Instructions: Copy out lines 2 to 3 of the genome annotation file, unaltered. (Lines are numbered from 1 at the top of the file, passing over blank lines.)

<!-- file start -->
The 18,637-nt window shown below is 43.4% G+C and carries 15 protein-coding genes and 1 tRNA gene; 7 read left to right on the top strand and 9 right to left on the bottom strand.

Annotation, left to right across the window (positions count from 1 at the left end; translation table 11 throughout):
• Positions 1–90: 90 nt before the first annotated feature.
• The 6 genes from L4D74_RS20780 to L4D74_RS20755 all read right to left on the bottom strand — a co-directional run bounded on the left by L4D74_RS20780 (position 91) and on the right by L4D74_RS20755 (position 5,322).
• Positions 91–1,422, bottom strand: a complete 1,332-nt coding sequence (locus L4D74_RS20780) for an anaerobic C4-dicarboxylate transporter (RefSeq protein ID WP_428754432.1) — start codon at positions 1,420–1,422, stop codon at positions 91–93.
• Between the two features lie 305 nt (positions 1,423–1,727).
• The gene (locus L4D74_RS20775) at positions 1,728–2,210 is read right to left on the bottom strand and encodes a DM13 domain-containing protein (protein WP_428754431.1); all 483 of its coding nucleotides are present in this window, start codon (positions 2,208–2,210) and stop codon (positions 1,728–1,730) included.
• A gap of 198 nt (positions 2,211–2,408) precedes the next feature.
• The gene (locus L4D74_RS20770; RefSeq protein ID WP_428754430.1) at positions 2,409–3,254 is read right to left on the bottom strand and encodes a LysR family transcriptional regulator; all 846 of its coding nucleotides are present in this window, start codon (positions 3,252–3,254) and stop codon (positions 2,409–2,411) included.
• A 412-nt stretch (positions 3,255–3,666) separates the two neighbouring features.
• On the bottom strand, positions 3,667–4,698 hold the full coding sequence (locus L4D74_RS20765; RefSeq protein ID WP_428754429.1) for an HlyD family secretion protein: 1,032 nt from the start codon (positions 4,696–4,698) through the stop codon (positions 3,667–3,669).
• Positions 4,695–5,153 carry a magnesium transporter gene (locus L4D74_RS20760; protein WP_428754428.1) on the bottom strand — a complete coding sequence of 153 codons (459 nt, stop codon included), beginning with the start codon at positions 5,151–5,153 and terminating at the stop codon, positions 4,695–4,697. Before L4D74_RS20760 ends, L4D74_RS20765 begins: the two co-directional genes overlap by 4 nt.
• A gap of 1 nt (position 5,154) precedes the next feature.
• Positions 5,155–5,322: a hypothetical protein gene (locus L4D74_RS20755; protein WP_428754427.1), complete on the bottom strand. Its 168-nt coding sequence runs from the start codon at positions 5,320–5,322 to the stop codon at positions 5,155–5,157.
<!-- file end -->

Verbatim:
Annotation, left to right across the window (positions count from 1 at the left end; translation table 11 throughout):
• Positions 1–90: 90 nt before the first annotated feature.